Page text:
Donald Trump wanted to be nominated for a second term as president during a lavish, jam-packed, maskless celebration of himself.
An event, in other words, like the Republican National Convention in Cleveland in 2016.
He wanted it so badly that he moved the 2020 convention from Charlotte to Jacksonville in order to get “full attendance in the Arena” after North Carolina’s governor ordered masks and social distancing.
His action cost the GOP plenty, both in dollars and headaches.
But Trump still won’t get his fantasy, thanks to the Covid-19 pandemic.
He may even see masks on the faces of many at the convention, thanks to Jacksonville’s Republican mayor, Lenny Curry, who issued a mandatory mask requirement for public and indoor spaces last week.
The coronavirus is such a threat — particularly lately, particularly in Florida — that at least five prominent Republican Senators won’t even attend: Chuck Grassley of Iowa, Susan Collins of Maine, Lamar Alexander of Tennessee, Lisa Murkowsky of Alaska and Mitt Romney of Utah.
“I’m not going to go. And I’m not going to go because of the virus situation,” Grassley told the Des Moines Register and others, according to NPR.
Even Trump now seems resigned to something less than the kind of full-fledged media magnet Americans are used to seeing on television every four years.
“Look, we’re very flexible. We can do a lot of things, but we’re very flexible,” the president told Gray TV host Greta Van Susteren, reports the Miami Herald, citing a transcript of the interview.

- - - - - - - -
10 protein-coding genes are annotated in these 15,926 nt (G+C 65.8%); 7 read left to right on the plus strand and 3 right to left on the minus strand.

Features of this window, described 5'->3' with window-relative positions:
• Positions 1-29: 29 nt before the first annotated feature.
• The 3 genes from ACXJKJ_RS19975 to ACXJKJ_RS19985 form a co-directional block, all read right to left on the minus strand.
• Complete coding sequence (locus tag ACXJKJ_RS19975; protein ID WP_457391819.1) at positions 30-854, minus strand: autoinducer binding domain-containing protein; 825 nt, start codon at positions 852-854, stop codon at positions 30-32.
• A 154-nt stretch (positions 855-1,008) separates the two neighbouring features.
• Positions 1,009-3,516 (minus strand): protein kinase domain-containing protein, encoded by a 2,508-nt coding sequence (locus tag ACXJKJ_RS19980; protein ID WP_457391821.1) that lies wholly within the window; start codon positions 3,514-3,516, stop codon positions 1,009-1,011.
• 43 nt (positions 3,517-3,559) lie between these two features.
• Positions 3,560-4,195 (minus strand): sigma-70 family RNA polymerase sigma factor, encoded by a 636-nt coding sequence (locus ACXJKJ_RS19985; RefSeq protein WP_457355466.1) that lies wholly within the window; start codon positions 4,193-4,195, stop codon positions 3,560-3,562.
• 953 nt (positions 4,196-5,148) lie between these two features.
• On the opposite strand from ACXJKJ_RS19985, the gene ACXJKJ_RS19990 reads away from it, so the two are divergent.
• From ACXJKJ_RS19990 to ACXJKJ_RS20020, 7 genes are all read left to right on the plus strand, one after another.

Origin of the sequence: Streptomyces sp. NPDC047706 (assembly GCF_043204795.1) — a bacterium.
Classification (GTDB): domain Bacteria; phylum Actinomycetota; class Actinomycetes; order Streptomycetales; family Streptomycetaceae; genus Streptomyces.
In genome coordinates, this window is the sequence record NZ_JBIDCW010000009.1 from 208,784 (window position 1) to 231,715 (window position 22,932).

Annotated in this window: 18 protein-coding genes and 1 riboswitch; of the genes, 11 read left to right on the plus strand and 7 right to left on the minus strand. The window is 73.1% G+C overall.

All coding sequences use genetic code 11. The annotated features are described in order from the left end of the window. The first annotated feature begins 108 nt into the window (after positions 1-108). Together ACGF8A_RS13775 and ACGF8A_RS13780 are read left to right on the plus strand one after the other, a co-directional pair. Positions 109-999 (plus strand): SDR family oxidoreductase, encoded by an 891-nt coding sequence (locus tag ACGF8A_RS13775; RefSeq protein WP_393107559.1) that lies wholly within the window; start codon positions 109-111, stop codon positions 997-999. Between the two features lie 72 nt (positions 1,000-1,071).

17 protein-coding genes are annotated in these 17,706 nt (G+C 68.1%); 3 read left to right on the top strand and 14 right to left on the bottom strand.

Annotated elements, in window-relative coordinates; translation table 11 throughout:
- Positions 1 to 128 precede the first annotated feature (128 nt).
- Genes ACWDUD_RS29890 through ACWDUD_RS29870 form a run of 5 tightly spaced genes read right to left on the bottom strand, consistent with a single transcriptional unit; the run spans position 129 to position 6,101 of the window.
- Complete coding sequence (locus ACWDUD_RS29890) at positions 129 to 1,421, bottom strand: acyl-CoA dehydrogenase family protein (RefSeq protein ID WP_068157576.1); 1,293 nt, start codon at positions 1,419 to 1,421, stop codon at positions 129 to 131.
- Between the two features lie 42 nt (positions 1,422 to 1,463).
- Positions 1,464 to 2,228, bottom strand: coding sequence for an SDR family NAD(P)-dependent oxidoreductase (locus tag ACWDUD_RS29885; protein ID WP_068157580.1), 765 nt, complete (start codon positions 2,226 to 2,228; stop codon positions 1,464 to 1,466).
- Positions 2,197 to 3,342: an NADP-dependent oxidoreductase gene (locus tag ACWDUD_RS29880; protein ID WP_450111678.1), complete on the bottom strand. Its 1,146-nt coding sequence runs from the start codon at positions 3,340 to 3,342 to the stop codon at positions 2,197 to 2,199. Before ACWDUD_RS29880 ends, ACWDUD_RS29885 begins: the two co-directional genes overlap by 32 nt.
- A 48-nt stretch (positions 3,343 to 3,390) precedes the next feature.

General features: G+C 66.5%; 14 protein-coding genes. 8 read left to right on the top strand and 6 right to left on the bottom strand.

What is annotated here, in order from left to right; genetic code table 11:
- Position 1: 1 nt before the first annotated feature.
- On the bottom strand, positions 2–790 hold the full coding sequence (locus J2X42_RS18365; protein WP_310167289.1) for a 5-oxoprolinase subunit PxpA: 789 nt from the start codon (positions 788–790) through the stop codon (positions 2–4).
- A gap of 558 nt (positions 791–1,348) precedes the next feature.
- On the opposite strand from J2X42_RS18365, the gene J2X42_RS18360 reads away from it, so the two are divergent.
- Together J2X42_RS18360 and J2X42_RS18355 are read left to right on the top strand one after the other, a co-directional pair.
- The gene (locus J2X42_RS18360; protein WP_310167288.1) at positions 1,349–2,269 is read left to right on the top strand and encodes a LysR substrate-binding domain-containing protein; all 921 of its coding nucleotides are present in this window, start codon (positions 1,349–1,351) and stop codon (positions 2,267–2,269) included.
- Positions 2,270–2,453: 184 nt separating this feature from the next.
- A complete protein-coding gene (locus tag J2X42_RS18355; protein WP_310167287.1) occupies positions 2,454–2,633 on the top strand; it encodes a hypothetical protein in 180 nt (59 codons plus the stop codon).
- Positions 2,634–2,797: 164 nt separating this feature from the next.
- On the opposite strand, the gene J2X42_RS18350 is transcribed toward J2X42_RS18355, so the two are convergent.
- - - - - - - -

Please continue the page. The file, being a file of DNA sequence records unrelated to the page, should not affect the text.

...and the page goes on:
TV coverage of both the Republican and Democratic National conventions will be scaled way back, compared with previous years. No anchors holding court in skyboxes, no flocks of reporters and camera crews edging their way through the crowd.
Only the 24-hour cable networks are planning anything like wall-to-wall coverage, and even that will be sharply reduced inside the hall.
“This is not going to be the full army deployment, but it’s going to be the special ops,” Bret Baier of Fox News told the New York Times this week. “A smaller team, but we’ll still get the job done.”
All the networks will use the same camera view of the convention stage, and will rely more on pool reporters to limit the number of journalists covering the event directly.
“There will be less coverage of the nooks and crannies,” CBS News anchor John Dickerson said in a Times interview.
As a result, says Politico, private companies will be spending far less to have a presence at either party’s convention.
“If you’re a company, a law firm or a lobby shop,” Politico asks, “why would you ever consider putting any money behind a political convention this year?”
“Would you want your executives anywhere close to a gathering that has a chance to be a super-spreading event? Would you throw a party?”
“You’d have to be nuts.”
It should be noted that all this will affect the GOP convention Aug. 24-27 in Jacksonville much more than the Democratic gathering in Milwaukee one week earlier, because the Democrats have already scaled back their plans.
Fox’s Baier called the Dems’ approach “closer to what’s possible.”
And farther away from the president’s fantasy.